RNA editing is a ubiquitous phenomenon affecting most mitochondrial and chloroplast, and some nuclear genomes, where mutations in genomic DNA are 'corrected' in the mRNA during transcriptional processing. Most editing in plants and animals corrects T-to-C substitutions at nonsynonymous first or second base positions, and the overall effect is an mRNA and protein sequence that differs from that predicted by the DNA. It has been suggested that genomic sequences that undergo editing should not be used in phylogenetics. We contend that editing will have little or no effect on DNA-based phylogenetic reconstruction because it is an intrinsic transcriptional process that does not affect the historical information in the DNA sequence. The only effect of editing on protein-coding DNA should be an increase in the rate of T-to-C transitions. Here we test the effects of RNA editing on phylogenetic reconstruction, using two data sets with high levels of editing, plant coxII and coxIII. Even with high levels of editing, phylogenies based on DNA and edited mRNA are virtually identical. The two types of sequences should not be used in the same analysis, however, because the particular forms of the gene will tend to group together. We also examine the effects of processed paralogs-a term proposed for mRNA sequences that are reverse transcribed and reinserted into the genome as intact gene sequences. Processed paralogs result in a distinct and under-appreciated source of conflict among gene trees because of RNA editing. Analyses with unidentified processed paralogs may yield incorrect phylogenies, and the sequences may evolve at different rates if the gene has been transferred from one genetic compartment (nuclear, mitochondrial, chloroplast) to another. Although RNA editing itself is not a problem in phylogenetic reconstruction, analyses should not combine mRNAs with DNAs, and processed paralogs should be either excluded or analyzed with caution.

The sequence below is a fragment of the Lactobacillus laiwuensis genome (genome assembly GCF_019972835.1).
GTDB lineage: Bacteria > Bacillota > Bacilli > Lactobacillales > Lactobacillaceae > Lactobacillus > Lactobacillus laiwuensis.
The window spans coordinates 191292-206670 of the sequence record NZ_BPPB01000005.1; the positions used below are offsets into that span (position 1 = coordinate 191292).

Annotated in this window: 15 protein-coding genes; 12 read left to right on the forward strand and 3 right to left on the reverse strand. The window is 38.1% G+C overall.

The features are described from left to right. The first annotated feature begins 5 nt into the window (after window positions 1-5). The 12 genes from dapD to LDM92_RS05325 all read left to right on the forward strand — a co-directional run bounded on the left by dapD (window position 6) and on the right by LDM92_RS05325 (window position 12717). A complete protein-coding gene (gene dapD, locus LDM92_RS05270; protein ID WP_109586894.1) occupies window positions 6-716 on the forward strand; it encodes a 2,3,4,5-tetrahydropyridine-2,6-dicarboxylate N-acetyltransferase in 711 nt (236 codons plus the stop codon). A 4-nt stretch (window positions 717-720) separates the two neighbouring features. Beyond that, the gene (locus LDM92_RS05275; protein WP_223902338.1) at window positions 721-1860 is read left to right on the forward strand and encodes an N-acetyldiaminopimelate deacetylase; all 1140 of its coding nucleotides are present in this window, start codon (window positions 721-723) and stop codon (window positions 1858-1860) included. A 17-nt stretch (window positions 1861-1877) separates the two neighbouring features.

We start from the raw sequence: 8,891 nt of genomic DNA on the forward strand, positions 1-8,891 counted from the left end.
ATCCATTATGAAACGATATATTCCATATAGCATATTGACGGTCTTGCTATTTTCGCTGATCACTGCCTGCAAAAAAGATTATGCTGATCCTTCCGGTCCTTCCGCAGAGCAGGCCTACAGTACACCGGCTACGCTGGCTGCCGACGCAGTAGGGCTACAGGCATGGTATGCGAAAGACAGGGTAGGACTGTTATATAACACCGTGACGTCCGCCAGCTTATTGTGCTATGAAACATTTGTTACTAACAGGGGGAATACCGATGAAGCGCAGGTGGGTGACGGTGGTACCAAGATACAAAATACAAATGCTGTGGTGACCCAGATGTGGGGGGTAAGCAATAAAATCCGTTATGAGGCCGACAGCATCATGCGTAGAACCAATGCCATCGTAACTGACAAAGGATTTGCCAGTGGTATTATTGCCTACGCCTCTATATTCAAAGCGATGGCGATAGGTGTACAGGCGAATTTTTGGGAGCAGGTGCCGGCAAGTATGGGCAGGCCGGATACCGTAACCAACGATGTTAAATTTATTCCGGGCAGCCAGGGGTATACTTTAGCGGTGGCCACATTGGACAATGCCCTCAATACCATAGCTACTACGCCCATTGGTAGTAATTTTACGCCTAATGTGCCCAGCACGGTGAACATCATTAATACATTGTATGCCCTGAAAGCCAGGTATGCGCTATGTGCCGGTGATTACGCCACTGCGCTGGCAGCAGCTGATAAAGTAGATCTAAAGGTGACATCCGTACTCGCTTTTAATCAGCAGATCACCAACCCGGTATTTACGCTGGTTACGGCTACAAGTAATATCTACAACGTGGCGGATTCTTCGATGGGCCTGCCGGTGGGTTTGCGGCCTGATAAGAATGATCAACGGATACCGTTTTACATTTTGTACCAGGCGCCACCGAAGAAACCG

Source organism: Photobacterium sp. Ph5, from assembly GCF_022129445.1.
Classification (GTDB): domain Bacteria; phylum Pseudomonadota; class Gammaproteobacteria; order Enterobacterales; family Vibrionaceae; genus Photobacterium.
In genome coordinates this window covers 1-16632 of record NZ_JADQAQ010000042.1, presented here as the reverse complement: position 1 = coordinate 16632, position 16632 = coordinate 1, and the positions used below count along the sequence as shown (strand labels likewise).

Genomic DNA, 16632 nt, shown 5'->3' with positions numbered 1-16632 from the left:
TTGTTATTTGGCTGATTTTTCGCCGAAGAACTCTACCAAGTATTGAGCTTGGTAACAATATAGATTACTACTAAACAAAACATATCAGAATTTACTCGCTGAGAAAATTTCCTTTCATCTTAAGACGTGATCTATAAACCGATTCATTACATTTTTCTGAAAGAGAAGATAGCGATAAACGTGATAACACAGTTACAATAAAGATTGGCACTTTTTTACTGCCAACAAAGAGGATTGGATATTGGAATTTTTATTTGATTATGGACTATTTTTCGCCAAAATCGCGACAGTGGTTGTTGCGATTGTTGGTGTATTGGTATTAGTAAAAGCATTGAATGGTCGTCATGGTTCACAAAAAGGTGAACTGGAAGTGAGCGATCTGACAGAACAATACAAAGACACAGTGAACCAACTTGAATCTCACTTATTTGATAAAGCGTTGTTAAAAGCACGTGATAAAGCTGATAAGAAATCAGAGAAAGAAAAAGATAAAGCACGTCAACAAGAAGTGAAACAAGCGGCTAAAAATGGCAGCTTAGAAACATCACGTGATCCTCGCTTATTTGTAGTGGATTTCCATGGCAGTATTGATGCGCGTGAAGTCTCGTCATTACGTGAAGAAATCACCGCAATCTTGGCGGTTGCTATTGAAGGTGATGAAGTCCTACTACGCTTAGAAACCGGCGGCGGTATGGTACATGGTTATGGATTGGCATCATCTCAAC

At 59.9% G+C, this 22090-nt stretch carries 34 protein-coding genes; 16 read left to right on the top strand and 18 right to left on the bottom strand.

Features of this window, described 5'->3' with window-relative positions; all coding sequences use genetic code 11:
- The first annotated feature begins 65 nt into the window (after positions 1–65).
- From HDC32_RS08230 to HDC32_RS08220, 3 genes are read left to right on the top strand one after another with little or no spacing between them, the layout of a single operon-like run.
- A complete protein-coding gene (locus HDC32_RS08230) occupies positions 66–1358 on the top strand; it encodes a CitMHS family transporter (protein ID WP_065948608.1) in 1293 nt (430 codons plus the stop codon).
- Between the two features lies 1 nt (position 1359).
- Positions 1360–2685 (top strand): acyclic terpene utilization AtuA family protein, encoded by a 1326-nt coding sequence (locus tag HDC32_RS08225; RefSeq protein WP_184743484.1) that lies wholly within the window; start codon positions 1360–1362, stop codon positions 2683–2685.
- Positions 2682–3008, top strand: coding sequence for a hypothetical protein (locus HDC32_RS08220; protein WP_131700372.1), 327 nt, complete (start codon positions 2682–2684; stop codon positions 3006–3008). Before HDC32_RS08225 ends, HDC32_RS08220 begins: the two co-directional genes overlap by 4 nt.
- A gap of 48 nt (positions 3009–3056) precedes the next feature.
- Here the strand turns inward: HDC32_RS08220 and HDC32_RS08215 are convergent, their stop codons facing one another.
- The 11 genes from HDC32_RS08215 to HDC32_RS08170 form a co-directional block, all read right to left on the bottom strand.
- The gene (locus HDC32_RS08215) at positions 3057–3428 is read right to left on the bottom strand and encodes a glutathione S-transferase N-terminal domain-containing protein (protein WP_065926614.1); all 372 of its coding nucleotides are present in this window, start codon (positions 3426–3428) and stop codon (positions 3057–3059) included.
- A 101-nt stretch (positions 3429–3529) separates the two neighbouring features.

|Original language||English (US)|
|Number of pages||8|
|Journal||Molecular biology and evolution|
|State||Published - Nov 1996|
All Science Journal Classification (ASJC) codes
- Ecology, Evolution, Behavior and Systematics
- Molecular Biology